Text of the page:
Daily Independent (Ashland, KY)

Local News

May 14, 2013

Plant hearing draws crowd

150 signed up to speak to commission

LOUISA — A hearing for comments about a proposal to allow Kentucky Power to buy a 50-percent interest in a coal-fired power plant in Mitchell in Moundsville, W.V. as part of a plan to close the Big Sandy power plant in Lawrence County drew an often angry-sounding crowd to the community center in Louisa Tuesday evening.

A spokesman for the Public Service Commission said 150 people signed up to speak, although many seemed to have left by the time commissioners Jim Garland and Linda Breathitt arrived an hour later. During the first hour, Public Service Commission communications director Andrew Melnykovych explained the hearing was for comments only, and would not be a forum for questions and answers, and himself fielded several questions about the hearing process.

Ron Robinson of Kentucky Power did attempt to answer some questions, although he made it clear he did not have answers for some of the things being asked. In response to one question, Robinson said the average residential electric bill in Kentucky is $94 per month, earning him considerable criticism from others in the audience who clearly stated they did not believe the figure quoted to be accurate.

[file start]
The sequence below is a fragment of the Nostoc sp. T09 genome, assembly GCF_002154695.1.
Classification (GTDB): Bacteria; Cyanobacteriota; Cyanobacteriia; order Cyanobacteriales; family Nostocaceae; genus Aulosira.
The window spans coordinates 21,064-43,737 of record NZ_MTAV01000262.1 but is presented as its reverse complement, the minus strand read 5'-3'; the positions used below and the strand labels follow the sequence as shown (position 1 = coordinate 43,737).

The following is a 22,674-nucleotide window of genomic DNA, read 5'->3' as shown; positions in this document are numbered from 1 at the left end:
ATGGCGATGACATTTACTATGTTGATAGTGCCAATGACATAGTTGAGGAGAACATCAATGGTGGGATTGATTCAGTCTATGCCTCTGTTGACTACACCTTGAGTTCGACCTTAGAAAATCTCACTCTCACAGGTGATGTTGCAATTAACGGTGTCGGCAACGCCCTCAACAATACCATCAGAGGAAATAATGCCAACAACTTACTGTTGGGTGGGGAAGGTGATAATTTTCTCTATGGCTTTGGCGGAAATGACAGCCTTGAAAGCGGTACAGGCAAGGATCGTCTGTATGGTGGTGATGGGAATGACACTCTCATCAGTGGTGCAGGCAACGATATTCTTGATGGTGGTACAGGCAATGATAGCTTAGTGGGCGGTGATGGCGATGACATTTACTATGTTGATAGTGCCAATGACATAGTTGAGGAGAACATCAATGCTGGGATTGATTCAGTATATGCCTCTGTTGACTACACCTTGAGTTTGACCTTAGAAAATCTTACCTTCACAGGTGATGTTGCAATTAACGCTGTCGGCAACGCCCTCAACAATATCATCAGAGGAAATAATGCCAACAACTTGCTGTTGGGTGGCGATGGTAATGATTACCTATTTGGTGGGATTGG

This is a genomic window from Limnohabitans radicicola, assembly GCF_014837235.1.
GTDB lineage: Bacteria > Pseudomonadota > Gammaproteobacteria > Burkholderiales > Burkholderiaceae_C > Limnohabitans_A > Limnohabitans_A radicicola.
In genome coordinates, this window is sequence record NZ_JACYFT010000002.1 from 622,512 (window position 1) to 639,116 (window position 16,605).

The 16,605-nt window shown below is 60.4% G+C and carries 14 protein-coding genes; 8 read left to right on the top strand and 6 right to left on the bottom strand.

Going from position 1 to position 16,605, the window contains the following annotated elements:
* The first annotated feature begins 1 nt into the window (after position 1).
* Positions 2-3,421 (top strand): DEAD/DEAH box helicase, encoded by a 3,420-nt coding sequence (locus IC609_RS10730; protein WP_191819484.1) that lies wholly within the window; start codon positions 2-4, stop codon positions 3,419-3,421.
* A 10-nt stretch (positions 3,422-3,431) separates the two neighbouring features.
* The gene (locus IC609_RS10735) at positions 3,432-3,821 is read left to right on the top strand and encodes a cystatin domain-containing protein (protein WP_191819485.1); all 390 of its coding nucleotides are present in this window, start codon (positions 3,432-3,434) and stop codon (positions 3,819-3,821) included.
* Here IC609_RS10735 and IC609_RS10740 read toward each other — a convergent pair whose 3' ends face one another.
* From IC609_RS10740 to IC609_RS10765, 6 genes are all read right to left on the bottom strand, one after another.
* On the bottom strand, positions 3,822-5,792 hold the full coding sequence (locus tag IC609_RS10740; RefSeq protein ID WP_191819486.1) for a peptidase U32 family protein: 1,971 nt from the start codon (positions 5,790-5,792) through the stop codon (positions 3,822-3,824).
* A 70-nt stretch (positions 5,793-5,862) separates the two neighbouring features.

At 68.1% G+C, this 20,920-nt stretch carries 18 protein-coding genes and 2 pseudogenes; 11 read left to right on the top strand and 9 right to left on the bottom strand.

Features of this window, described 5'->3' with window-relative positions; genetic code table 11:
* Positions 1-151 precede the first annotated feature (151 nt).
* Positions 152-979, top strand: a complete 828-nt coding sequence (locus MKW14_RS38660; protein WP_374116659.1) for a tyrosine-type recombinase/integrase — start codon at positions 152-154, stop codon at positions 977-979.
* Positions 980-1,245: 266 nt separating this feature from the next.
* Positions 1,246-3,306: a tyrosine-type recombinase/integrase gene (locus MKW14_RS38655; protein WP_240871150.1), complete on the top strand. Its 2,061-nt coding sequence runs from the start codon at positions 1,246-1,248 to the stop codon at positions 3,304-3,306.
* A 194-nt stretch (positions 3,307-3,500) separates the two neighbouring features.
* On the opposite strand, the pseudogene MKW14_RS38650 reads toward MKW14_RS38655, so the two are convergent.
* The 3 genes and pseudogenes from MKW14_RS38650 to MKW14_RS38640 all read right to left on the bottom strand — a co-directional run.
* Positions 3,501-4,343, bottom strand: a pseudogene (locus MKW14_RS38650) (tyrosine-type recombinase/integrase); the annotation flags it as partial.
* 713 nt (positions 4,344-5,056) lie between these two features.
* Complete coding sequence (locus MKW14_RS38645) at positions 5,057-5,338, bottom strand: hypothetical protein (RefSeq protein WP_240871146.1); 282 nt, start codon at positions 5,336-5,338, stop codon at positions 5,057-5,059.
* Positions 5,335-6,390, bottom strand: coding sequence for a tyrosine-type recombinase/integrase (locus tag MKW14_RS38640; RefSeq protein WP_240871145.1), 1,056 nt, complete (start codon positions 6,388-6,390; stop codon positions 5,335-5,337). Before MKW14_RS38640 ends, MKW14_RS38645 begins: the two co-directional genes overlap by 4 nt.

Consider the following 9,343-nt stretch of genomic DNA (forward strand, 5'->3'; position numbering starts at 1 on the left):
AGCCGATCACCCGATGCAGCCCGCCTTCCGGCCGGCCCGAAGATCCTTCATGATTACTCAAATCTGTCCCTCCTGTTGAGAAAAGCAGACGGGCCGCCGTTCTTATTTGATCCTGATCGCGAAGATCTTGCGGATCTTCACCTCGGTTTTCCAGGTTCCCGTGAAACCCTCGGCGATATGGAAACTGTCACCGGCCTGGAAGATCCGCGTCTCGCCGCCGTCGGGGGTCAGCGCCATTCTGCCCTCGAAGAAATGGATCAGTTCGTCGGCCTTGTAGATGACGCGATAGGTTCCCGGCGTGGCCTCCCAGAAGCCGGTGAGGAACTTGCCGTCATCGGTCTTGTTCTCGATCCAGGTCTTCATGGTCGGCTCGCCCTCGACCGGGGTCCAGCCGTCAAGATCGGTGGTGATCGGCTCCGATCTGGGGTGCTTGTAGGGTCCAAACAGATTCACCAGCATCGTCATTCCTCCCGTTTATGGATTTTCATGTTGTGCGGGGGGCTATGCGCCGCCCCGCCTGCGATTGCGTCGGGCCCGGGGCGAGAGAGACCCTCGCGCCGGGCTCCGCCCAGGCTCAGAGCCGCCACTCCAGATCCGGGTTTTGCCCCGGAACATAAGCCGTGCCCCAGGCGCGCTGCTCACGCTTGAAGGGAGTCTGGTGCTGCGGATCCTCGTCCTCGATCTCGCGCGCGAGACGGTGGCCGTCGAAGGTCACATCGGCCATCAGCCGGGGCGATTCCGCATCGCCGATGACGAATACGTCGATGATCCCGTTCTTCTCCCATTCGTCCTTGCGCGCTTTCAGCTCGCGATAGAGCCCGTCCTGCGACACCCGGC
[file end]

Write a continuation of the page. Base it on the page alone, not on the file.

“That decision has far bigger ramifications than the case before you ...,” said State Rep Rocky Adkins, who pointed out Kentucky Power submitted a request for a certificate of need to place scrubbers on the Big Sandy plant to meet environmental regulations, “arguing that it was the least cost option for Kentucky rate payers,” but withdrew the request before the PSC could make a decision which might have allowed the Big Sandy plant to remain in operation. Adkins noted the Big Sandy plant and the Mitchell plant are of the same design, with similar age and operating costs. If allowed to purchase half of the interests at the Mitchell plant and close the Big Sandy plant, Adkins said Kentucky rate payers will be paying for jobs in West Virginia and paying taxes to government agencies in that state as well.

Adkins also questioned the numbers submitted by Kentucky Power, and asked the PSC to consider the economic impact of their decision.

“Abandoning Big Sandy Unit 2 will mean the loss of more than 150 full-time jobs at the plant,” Adkins said, adding the broader impact upon coal sales and severance taxes, with Lawrence County projected to lose $900,000 in annual taxes, including $500,000 for schools and $60,000 for the library system.

Mike Hogan, county attorney for Lawrence County, said losses from elimination of the Big Sandy plant would have urged the commissioners to reject the proposal, saying the effect on the county would be devastating, including the immediate loss of two deputies “in a county that has a epidemic of drug problems.”

“This loss is unsustainable,” Hogan said, noting the loss of tax revenue would also cut 10 teachers from the school system, a nurse from the health department and bond money to pay for library construction. “The people of Lawrence County and Louisa would never recover.”

Lawrence County Schools superintendent Mike Armstrong cited the loss of tax revenues for the schools system and asked the PSC or Kentucky Power to consider establishing a special electric rate for public schools.

TIM PRESTON can be reached at tpreston@dailyindependent.com or (606) 326-2651.

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